“Our community is underserved by public mental health support,” said Kolb. “Our students are at a higher risk for anxiety, but what it really confirmed for us is that our counselors where really stretched very thin, doing an assortment of work.”

That frontline support system isn’t always available. Indiana has one of the lowest rates of counselors per students in the nation, said Indiana Youth Institute President and CEO Tami Silverman: a rate of 541 students to one counselor in 2014, according to the National Center for Education Statistics. And other districts lack Hamilton Southeastern’s rapidly-growing population and affluent residents, who voted overwhelmingly to double their property tax rate to assist the area’s schools.

“When you think about that one individual counselor trying to work with a caseload of 500 students … it’s overwhelming,” said Silverman.

The IYI helps to coordinate the Lilly Endowment grants that went out to 57 Indiana schools this year — used in part to help schools research identify problems within their existing programs. The foundation has committed nearly $27 million over five years to close the gap that prevents counselors from providing the support students need.

Silverman said in her discussions, one issue stood out:

“The schools have said they need help in the area of social and emotional needs of students,” Silverman said. “Those needs have grown so complex over the past few years. They acknowledge that the well-being of their students is foundational to all other work.”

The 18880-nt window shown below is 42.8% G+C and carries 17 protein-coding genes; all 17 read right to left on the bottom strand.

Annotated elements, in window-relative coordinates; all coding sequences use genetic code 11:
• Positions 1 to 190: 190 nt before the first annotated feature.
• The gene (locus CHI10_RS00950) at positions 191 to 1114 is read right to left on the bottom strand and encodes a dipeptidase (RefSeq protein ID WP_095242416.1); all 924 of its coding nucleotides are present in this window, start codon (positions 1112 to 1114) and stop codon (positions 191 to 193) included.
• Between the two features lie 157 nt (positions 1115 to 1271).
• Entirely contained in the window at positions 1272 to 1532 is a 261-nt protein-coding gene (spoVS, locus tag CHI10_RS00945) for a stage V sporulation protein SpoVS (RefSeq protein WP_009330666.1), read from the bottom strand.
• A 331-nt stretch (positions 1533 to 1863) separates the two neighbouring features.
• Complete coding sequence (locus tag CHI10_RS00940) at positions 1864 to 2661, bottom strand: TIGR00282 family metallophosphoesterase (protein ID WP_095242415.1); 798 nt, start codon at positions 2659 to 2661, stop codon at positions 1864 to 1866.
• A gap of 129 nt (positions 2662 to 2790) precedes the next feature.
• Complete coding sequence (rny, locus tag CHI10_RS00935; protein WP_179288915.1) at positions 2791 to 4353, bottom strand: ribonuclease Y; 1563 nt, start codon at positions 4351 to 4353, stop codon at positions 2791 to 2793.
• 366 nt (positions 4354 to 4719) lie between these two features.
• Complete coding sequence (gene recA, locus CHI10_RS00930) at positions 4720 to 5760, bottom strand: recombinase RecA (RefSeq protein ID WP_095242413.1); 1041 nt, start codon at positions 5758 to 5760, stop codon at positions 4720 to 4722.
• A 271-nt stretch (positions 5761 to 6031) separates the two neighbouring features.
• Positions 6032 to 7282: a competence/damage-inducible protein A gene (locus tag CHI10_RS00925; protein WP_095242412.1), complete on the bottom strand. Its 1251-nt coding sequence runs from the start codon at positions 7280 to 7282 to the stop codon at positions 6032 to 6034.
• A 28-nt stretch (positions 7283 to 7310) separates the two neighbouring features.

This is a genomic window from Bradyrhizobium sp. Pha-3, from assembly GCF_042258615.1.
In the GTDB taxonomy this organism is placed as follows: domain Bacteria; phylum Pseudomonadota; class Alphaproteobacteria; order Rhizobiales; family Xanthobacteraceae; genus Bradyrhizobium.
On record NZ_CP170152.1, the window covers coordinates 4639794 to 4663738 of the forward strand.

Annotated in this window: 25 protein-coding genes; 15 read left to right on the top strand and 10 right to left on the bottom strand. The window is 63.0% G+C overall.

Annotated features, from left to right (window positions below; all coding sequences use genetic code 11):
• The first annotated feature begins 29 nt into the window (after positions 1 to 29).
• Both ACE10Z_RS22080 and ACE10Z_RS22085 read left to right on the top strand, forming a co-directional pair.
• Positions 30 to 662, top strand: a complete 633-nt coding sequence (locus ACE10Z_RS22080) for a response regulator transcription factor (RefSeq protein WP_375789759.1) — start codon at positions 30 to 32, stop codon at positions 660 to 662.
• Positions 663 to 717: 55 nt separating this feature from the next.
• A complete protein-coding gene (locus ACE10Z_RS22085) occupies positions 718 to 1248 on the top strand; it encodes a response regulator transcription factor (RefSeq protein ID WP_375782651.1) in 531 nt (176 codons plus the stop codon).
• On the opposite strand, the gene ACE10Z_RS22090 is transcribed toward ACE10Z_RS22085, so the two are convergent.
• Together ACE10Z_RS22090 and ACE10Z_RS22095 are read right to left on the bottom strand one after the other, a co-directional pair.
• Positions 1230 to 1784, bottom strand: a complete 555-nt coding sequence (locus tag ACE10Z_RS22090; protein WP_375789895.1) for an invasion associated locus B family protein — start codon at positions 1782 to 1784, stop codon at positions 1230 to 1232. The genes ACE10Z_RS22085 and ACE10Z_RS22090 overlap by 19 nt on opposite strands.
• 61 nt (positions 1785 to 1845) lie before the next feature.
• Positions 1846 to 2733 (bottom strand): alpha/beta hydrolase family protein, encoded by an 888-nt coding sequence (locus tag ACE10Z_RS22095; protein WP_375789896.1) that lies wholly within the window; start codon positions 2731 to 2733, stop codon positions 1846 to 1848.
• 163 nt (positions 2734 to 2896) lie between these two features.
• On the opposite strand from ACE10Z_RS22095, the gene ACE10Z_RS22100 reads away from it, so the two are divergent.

According to data from the IYI and Annie E. Casey Foundation, 30 percent of Hoosier high school students report feeling sad or hopeless for two weeks or more, a result of pressures to succeed, social media scrutiny, bullying, poverty or substance use disorders.

Silverman said the Lilly counseling grants have already sparked change in the form of simply talking about school’s needs.

"Many of the schools hadn’t had robust conversations about what does comprehensive counseling look like,” she said.

And the conversations aren’t just happening among adults. Both Fishers high schools have stigma-free clubs for students, said Brooke Lawson. Dozens of students belong to organizations such as Stigma-Free HSE, whose Twitter account retweets several news stories about celebrities — Zayn Malik, Lady Gaga — talking about their mental health struggles.

“Those students have the goal of creating a community in their school that is open to talking about mental illness and mental health, [where] people aren’t afraid to reach out and say ‘I’m struggling with anxiety right now and need some help,'” Lawson said.

This year Hamilton Southeastern Schools received the Lilly Endowment’s largest gift, $2.8 million, due to their size. It plans to use part of the money to implement a comprehensive counseling model.

This story originally appeared on Indiana Public Broadcasting partner stations.